Generative Art – Sketches #043 to #050

Alright, next batch of generative sketches coming up. Grab them while they’re hot!

#043: Das Kollektiv

This is the first time one of my artworks is inspired by music! The song in question is Das Kollektiv by ASP. I’m taking a fairly literal interpretation of a swarm of little entities in between the walls, sucking out the essence of the “guests”. The images are pretty dark; you might need high contrast settings.

043_das_kollektiv_01      043_das_kollektiv_02      043_das_kollektiv_03

#044: Into Oblivion

This next one isn’t just inspired by music, but directly driven by it! There is already a post about it, so I’ll just post the visuals here.

Here is a video using a shortened version of Push Every Button by Lapfox:

044_into_oblivion_01      044_into_oblivion_02      044_into_oblivion_03

044_into_oblivion_04      044_into_oblivion_05      044_into_oblivion_06

A Slice of π – A MOD Music Visualizer

When making Into Oblivion, I was a bit frustrated that it was rather hard to gain good information from the FFT analysis and that it was utterly impossible to find which instrument was playing. And then a friend told me about MOD music.

Unlike audio files like mp3, module files aren’t rendered down to just the audio information. Simplified, they have two elements: A collection of distinct audio samples and tracker information when to play which sample and how to modify its pitch, volume and other properties. So that means if your visualizer is a MOD player, you have all this juicy information available at your fingertips!

So there were a few things I needed:

  • MOD files: I got those from I chose:
    • chiptune, phantasmagoria, rsectro and zapped_out by 4mat
    • Rivendell by radix
  • A MOD tracker to analyze the MOD files: OpenMPT filled that spot quite nicely and was easy to get into even for a total beginner like me.
  • A MOD processing library – of which I only found one! Luckily, PortaMod has (nearly) everything I needed, and the creator Brendan Ratliff was most helpful on Twitter.

Since this was my first foray into MOD music visualization and I wasn’t cooperating with a musician, I wanted to keep the visualizer as general as possible; any file that it could play should work. I also wanted to use as much information as possible. In the end, I chose a rotating circular representation divided into slices. Each slice is a MOD channel and each MOD sample was assigned a color. Pitch modifications made the radius go bigger, and everything is pulsating according to the output amplitude.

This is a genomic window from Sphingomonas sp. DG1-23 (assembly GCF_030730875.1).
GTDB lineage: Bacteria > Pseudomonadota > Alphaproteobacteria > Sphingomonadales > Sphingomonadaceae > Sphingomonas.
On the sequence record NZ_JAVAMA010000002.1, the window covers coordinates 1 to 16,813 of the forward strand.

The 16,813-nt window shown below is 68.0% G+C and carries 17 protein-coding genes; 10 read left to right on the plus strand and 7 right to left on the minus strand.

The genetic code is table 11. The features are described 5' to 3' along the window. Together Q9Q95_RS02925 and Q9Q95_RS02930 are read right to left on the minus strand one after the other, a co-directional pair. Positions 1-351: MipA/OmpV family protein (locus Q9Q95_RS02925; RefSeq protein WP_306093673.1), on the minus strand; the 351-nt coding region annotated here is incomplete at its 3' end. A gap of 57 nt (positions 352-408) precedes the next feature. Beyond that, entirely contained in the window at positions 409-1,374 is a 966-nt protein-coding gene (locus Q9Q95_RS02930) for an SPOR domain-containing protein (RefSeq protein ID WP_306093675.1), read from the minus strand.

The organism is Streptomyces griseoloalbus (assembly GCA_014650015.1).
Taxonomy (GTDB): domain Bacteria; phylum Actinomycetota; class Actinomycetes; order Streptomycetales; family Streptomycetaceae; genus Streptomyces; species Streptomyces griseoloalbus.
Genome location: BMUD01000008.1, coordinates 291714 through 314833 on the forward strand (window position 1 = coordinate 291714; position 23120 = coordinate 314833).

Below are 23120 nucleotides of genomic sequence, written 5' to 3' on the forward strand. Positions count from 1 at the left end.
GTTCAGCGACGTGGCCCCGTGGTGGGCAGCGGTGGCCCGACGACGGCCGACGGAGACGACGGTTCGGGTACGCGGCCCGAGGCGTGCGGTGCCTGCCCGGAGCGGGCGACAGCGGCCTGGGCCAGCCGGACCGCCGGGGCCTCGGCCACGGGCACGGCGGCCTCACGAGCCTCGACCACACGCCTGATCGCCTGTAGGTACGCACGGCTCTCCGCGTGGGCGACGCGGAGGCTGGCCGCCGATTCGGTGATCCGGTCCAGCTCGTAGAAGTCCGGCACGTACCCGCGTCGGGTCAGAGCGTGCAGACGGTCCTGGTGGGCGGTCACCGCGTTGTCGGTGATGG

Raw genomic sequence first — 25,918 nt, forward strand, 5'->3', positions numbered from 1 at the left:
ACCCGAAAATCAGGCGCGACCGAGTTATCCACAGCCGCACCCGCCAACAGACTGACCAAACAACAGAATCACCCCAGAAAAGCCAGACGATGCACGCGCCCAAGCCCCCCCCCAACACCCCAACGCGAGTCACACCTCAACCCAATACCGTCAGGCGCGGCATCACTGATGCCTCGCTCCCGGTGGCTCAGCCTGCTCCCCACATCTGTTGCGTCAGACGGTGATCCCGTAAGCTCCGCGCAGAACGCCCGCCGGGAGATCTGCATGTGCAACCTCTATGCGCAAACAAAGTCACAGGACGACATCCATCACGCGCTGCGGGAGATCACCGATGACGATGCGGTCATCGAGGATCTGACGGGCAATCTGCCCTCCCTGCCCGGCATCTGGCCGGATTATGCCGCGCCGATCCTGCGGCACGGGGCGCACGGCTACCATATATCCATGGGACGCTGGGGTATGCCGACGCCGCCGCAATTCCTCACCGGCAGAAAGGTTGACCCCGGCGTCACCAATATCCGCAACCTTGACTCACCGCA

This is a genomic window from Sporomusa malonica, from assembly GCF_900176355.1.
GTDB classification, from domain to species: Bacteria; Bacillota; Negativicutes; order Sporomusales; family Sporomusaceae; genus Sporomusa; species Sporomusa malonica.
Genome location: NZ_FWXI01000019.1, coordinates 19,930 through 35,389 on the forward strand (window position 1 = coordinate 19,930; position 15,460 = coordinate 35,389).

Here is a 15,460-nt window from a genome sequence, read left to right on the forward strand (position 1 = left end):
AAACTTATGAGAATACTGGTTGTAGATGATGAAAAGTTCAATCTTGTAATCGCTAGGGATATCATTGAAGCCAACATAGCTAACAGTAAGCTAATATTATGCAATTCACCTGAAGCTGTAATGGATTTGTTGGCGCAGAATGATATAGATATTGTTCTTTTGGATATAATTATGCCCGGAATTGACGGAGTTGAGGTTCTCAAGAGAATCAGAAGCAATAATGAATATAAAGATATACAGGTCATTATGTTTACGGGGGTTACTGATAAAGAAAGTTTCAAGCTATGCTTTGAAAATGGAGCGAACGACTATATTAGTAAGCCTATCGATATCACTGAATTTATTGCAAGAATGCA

Executable for Windows
GitHub Repository (MIT License)

And now there’s been enough talk – have a preview video and a few screenshots!

The song used are, in order:

  • Rivendell by radix
  • phantasmagoria by 4mat
  • rsectro by 4mat
  • zapped_out by 4mat

chiptune01      phantasmagoria01

phantasmagoria02      phantasmagoria04

rivendell03      rsectro01

rsectro04      zappedout03

Canada’s Marvelous Singing & Dancing Animals

The newest entry in a series of silly animal-themed generative art: An animal music visualizer. Well, it started out as a music visualizer, but I don’t think it would work with many tracks and it needs a lot of configuration. It makes for a fun video nonetheless. I proudly present: Canada’s Marvelous Singing & Dancing Animals!

The song is Python by Rolemusic and the images used are all public domain/CC0.

If any of the animals aren’t Canadian after all, this is an unintentional error; I just identified them by the way they move their snouts.

Into Oblivion: A Music Visualizer made with Processing

With my newest generative artwork, I embark into the wonderful world of generative/reaction animations: It’s a music visualizer.

I’ve used spectrum analysis (powered by minim) and Processing to make a reactive artwork. It works especially for songs with breaks and theme changes where it becomes really apparent that the result is really dependent on the currently played music.

If you are Windows, you can download it here – edit the default.xml to use your own music, change the color scheme. Check out the readme for the controls!

The source code is, as always for my generative art in Processing, available at the GitHub repository and open source. You can open it with Processing 3 – just import Minim.

Here is a video using a shortened version of Push Every Button by Lapfox:

044_into_oblivion_01      044_into_oblivion_02      044_into_oblivion_03

044_into_oblivion_04      044_into_oblivion_05      044_into_oblivion_06